Plus, Biden faces a Trump campaign that is coming at Biden primarily based on the former vice president's policies and issue positions (not his personal faith). Trump has claimed that Biden is "against God" and will "hurt the Bible," apparently based on Biden's abortion positions. Similarly, Vice President Mike Pence in an interview this week focused primarily on Biden's positions on abortion and religious freedom relating to Obamacare, saying that "if you believe in faith and family and life and liberty, there's only one choice in this election and that's four more years of President Trump." Trump supporter and former Arkansas Gov. Mike Huckabee highlighted Biden's positions on abortion, religious freedom, traditional marriage and Israel when he said that Biden was not an option for 2020 religious voters. Cissie Graham Lynch, granddaughter of the late evangelist Billy Graham, said in her GOP convention speech that "the Biden-Harris vision for America leaves no room for people of faith. Whether you're a baker, a florist or a football coach, they will force the choice between obedient to God or to Caesar, because the radical left's god is government power."
5. Democrats were very ecumenical in their use of religion in their convention. In addition to the wide spectrum of religious speakers at the interfaith service, Democrats enlisted a highly varied list of religious leaders to provide invocations and benedictions before each of the four nights of their convention. These included an Episcopal bishop, a pastor who founded the National Latino Evangelical Coalition, a leader of the Greek Orthodox church, a Baptist pastor, a Catholic priest, a rabbi, and the leader of the Mosque of Islamic Brotherhood in New York.
The initial invocation at the Republican convention was delivered by Catholic Cardinal Timothy Dolan of New York, but two primary religiously oriented speakers at the convention were the son (Franklin Graham) and the granddaughter (Cissie Graham Lynch) of the late Protestant evangelist Billy Graham. On Saturday, Trump addressed "Evangelical Christians" by name in one of his series of religiously oriented tweets.
These emphases fit with the data to some degree. Republicans are significantly more likely to identify with a Christian faith than are Democrats (86% vs. 69%), and 7% of Democrats identify with a non-Christian religion, compared with 3% of Republicans.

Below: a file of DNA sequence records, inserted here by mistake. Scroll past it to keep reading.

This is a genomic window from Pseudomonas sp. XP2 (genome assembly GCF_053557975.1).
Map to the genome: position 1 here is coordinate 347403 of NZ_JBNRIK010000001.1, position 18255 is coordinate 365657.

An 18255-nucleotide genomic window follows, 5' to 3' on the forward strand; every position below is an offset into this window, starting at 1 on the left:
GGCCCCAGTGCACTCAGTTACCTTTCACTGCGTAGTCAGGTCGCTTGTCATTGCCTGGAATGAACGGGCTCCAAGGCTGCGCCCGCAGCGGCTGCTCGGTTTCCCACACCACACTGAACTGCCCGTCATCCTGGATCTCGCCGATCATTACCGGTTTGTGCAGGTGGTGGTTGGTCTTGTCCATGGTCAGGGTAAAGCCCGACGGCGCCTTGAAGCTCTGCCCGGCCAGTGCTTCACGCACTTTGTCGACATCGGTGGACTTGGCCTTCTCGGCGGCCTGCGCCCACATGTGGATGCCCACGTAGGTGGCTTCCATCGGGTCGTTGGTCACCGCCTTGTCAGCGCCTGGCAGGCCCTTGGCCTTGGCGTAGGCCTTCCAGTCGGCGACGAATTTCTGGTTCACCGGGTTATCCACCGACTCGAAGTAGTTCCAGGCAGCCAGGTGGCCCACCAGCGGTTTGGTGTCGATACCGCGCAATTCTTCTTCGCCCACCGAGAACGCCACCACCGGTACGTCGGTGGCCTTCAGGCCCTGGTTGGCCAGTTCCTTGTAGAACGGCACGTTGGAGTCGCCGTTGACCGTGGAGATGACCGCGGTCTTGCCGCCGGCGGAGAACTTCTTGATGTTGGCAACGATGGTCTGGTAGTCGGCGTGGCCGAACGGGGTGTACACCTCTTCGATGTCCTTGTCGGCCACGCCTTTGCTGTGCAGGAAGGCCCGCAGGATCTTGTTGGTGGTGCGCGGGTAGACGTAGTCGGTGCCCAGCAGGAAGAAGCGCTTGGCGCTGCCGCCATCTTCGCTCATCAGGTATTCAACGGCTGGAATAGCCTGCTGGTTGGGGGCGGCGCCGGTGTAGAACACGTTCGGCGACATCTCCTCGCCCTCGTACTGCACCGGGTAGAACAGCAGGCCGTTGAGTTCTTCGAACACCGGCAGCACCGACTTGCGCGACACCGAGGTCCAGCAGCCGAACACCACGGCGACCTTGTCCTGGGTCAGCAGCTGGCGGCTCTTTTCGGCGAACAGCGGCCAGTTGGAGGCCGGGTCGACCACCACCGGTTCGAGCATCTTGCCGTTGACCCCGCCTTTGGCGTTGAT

6. All of this has created dueling use of religion by the two campaigns. As noted, Trump made a number of references to the religious implications of Biden's policies just prior to and during the Democratic convention. Even before it was over, Franklin Graham was talking about the "absence of God" at the Democratic convention, and numerous speakers at the Republican convention made the case that Biden and Democratic policies would be harmful to American religion. The Biden campaign has been less direct in its criticisms of Trump and his religious policies, in part because of the sensitivity of Biden's positioning among active Catholic voters due to the abortion issue. But Biden has clearly decided that, unlike previous Democratic candidates, religion this year is a valid consideration to elevate into the election discussion.
7. Will religious positioning make a difference? Both campaigns are using religion as a mechanism for increasing turnout among voters already predisposed to vote for their candidate. Creating a connection between an individual's religion and a decision to vote for a candidate can be particularly powerful, given that religion is related to strong underlying convictions and emotions that can lead to determined action. Republican presidential candidates have for decades made this connection to evangelical voters, to one degree or another, and the party now sits in a position where activating turnout among this group is a cornerstone of Trump's reelection efforts.
As I reviewed recently, the Democratic emphasis on faith would potentially affect four groups that have both a connection to religion and some preexisting Biden predilection: less religious Protestants, lapsed Catholics, Hispanic Catholics and Black Protestants. The first two of these groups skew toward Trump but include a solid number of potential Biden supporters. Both Hispanic Catholics and Black Protestants skew toward Biden, the latter in overwhelming numbers, so the effort to increase their turnout could have a significant impact.
Biden walks a tightrope of sorts, given potential pushback from highly religious voters who oppose his positions on abortion. Additionally, "Nones" form one of the largest religious identity groups among Democrats. It is not clear that an emphasis on Biden's personal faith would alienate Nones, but clearly the campaign needs to develop ways to show Nones that Biden's faith translates into their preferred policies, given an assumption that they are less likely to be swayed by evidence of Biden's personal religiosity.